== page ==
Why you didn't get the job

I have a big whiteboard in my office, with the names of clients, their locations, and where they want to go. Some are extremely talented; some are raw, but growing by leaps and bounds.

This year some got jobs, some are still looking. Is there a common denominator? Nope.

I know that many of you are frustrated as we come to the close of the year. Your goal may have been to get out of dodge by 2009 and you might still be there. We have just gone through a truly bizarre year, filled with layoffs, cutbacks, and every cost cutting measure you can think of. But things run in cycles, and it will turn around.

Still, none of that may have had an effect on jobs for which you applied that were filled. You may have been the most talented, you may have had a kick-butt tape, but you still didn't get the job.

While we can file many of these under "life is not fair" there may be other reasons that have absolutely nothing to do with the quality of your work, or you.

-You're not what the ND is looking for. The ad may read "equal opportunity employer" but in many cases the station has a target demographic in mind. They may want a female anchor to pair with their male anchor who has blonde hair, so if you're a blonde woman you're out of luck. They may want a bi-lingual male and you're a woman who only speaks English. They may want a female meteorologist and you're a guy. They may want old and you're young, or young and you're old. You can be the wrong age, sex, ethnic background, you name it. In other words, sometimes you're not in consideration before you send the tape. And you'll never know, because any ND who reveals something like this will get himself sued.

-You live too far away. Okay, so I'm an ND and I've got two equally talented reporters. One lives down the street and the other lives three thousand miles away. I pay no moving expenses with the local reporter, so that's the one I choose.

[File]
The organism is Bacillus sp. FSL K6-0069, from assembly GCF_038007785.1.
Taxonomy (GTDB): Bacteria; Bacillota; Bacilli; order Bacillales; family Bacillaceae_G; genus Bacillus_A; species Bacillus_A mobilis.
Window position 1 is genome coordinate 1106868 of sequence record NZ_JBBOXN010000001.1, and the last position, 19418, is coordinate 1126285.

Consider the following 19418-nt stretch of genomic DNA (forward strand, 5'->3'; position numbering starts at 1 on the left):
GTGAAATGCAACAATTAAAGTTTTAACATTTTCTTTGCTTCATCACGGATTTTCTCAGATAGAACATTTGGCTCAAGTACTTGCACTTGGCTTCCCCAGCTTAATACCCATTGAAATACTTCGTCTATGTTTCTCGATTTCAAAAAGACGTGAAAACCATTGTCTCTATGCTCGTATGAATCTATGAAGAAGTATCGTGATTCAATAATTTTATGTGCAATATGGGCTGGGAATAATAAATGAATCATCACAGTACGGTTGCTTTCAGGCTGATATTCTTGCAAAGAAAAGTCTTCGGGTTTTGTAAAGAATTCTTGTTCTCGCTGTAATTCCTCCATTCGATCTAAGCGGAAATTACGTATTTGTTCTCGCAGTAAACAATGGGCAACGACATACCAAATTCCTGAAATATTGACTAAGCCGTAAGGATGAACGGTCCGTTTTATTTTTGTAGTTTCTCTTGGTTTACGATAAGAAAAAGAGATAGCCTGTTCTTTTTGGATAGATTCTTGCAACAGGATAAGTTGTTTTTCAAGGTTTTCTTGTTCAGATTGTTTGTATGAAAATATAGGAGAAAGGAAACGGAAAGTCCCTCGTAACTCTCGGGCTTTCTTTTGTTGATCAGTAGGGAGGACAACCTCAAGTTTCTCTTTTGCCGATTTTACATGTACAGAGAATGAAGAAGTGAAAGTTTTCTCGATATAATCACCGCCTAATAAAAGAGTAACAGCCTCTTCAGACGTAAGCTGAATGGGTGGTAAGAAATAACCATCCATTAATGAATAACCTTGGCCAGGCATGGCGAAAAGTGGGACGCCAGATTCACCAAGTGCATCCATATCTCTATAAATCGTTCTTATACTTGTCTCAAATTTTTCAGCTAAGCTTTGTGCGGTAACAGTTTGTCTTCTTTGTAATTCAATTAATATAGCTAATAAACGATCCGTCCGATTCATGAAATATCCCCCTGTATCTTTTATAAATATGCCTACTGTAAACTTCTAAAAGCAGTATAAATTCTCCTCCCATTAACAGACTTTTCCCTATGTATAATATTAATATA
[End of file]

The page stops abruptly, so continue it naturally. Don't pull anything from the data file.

-You're not as versatile. You were the best reporter but someone else can fill in on weather or sports.

-Someone else will work cheaper than you will.

-You made a phone call when the ad specifically read, "No phone calls." I know a few NDs who will not consider anyone who cannot follow simple directions.

-The timing of your contract didn't work, and someone else's was perfect.

-The ND doesn't think you'd make a good fit in the newsroom. Maybe the whole place is Ivy League and you're blue collar, or the other way around.

-This one will make you mad. You're too talented, and therefore you'll leave in a year or two. Maybe the local reporter with no big market ambition will stay forever.

-You're single and easier to relocate than someone who is married with kids. Or you're single and therefore more likely to move on than someone who is married with kids.

Are you getting the point? It's like someone breaking up and saying, "It's not you, it's me." Many times there is absolutely nothing wrong with you or your tape. The stars simply didn't align. So don't beat yourself up trying to re-think every single rejection, because in many cases you weren't really rejected... you were never in consideration. There is a big difference.

That's why I continue to tell you to send tapes everywhere. It is truly a numbers game. The more hooks in the water, the better chance you have.

The "Do Not Call" list

Rule number one of job hunting: Send the tape and fuhgeddaboudit.

Yes, as news people we're told to always follow up and be aggressive. But in the case of job hunting, it is best to send it and forget it. News Directors get dozens of interruptions each day, and they don't include the phrase "No phone calls" in jobs listings without a reason.

The only time to call a ND is if you are instructed to. Otherwise, no calls, no nagging emails, candygrams, etc. I know that waiting can be painful, but a call isn't going to speed up the process.

And if that's not enough to make you stop, consider this. If you are in consideration for a job, every time you call your price will go down. You'll be seen as desperate, and then a ND will know you can be gotten on the cheap.

Sunday, December 21, 2008

Happy Hanukkah!

Best to all my Jewish friends today!